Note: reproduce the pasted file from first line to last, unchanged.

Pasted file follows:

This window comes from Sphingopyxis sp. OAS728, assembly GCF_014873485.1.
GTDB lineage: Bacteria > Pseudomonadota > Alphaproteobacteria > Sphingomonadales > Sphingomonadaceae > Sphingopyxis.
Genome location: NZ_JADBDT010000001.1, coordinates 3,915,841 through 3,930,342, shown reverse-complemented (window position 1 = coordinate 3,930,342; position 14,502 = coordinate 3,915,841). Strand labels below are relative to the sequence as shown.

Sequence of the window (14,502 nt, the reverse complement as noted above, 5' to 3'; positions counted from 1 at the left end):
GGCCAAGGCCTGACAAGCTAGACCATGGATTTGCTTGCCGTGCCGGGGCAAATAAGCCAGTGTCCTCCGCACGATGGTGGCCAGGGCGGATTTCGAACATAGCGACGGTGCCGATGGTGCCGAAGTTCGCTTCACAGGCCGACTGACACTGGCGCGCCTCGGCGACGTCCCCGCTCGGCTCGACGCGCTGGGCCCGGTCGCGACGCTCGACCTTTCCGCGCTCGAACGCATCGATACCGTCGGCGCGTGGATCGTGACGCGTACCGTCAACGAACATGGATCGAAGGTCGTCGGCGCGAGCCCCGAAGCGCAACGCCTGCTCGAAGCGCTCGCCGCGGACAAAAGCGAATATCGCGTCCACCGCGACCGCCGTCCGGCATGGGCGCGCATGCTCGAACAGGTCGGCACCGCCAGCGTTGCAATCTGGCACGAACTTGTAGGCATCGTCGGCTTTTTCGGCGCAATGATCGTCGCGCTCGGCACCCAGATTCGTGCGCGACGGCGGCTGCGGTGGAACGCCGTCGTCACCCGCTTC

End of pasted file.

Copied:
This window comes from Sphingopyxis sp. OAS728, assembly GCF_014873485.1.
GTDB lineage: Bacteria > Pseudomonadota > Alphaproteobacteria > Sphingomonadales > Sphingomonadaceae > Sphingopyxis.
Genome location: NZ_JADBDT010000001.1, coordinates 3,915,841 through 3,930,342, shown reverse-complemented (window position 1 = coordinate 3,930,342; position 14,502 = coordinate 3,915,841). Strand labels below are relative to the sequence as shown.

Sequence of the window (14,502 nt, the reverse complement as noted above, 5' to 3'; positions counted from 1 at the left end):
GGCCAAGGCCTGACAAGCTAGACCATGGATTTGCTTGCCGTGCCGGGGCAAATAAGCCAGTGTCCTCCGCACGATGGTGGCCAGGGCGGATTTCGAACATAGCGACGGTGCCGATGGTGCCGAAGTTCGCTTCACAGGCCGACTGACACTGGCGCGCCTCGGCGACGTCCCCGCTCGGCTCGACGCGCTGGGCCCGGTCGCGACGCTCGACCTTTCCGCGCTCGAACGCATCGATACCGTCGGCGCGTGGATCGTGACGCGTACCGTCAACGAACATGGATCGAAGGTCGTCGGCGCGAGCCCCGAAGCGCAACGCCTGCTCGAAGCGCTCGCCGCGGACAAAAGCGAATATCGCGTCCACCGCGACCGCCGTCCGGCATGGGCGCGCATGCTCGAACAGGTCGGCACCGCCAGCGTTGCAATCTGGCACGAACTTGTAGGCATCGTCGGCTTTTTCGGCGCAATGATCGTCGCGCTCGGCACCCAGATTCGTGCGCGACGGCGGCTGCGGTGGAACGCCGTCGTCACCCGCTTC